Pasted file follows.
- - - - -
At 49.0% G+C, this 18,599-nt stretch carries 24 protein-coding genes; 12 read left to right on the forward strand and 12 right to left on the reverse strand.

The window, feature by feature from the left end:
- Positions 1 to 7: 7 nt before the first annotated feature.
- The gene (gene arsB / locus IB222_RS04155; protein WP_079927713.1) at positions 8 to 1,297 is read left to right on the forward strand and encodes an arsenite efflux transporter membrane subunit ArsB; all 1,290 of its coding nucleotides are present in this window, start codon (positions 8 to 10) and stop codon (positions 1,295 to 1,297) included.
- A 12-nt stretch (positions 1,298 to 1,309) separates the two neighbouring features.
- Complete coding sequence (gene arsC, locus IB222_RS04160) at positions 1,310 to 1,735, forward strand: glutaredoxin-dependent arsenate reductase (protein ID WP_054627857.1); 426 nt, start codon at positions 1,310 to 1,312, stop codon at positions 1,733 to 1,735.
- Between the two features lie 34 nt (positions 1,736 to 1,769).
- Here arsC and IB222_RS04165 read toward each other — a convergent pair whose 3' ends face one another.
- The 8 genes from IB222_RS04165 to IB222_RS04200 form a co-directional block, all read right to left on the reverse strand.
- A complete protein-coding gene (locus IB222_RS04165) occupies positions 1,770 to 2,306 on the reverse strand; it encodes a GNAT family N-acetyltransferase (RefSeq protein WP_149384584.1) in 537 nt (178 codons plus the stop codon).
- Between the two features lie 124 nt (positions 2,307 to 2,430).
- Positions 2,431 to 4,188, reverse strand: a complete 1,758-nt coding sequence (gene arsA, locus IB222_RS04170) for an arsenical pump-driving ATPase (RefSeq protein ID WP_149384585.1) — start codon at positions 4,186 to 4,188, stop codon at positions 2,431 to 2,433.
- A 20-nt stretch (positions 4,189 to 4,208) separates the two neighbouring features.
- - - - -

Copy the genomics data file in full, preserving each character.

At 49.0% G+C, this 18,599-nt stretch carries 24 protein-coding genes; 12 read left to right on the forward strand and 12 right to left on the reverse strand.

The window, feature by feature from the left end:
- Positions 1 to 7: 7 nt before the first annotated feature.
- The gene (gene arsB / locus IB222_RS04155; protein WP_079927713.1) at positions 8 to 1,297 is read left to right on the forward strand and encodes an arsenite efflux transporter membrane subunit ArsB; all 1,290 of its coding nucleotides are present in this window, start codon (positions 8 to 10) and stop codon (positions 1,295 to 1,297) included.
- A 12-nt stretch (positions 1,298 to 1,309) separates the two neighbouring features.
- Complete coding sequence (gene arsC, locus IB222_RS04160) at positions 1,310 to 1,735, forward strand: glutaredoxin-dependent arsenate reductase (protein ID WP_054627857.1); 426 nt, start codon at positions 1,310 to 1,312, stop codon at positions 1,733 to 1,735.
- Between the two features lie 34 nt (positions 1,736 to 1,769).
- Here arsC and IB222_RS04165 read toward each other — a convergent pair whose 3' ends face one another.
- The 8 genes from IB222_RS04165 to IB222_RS04200 form a co-directional block, all read right to left on the reverse strand.
- A complete protein-coding gene (locus IB222_RS04165) occupies positions 1,770 to 2,306 on the reverse strand; it encodes a GNAT family N-acetyltransferase (RefSeq protein WP_149384584.1) in 537 nt (178 codons plus the stop codon).
- Between the two features lie 124 nt (positions 2,307 to 2,430).
- Positions 2,431 to 4,188, reverse strand: a complete 1,758-nt coding sequence (gene arsA, locus IB222_RS04170) for an arsenical pump-driving ATPase (RefSeq protein ID WP_149384585.1) — start codon at positions 4,186 to 4,188, stop codon at positions 2,431 to 2,433.
- A 20-nt stretch (positions 4,189 to 4,208) separates the two neighbouring features.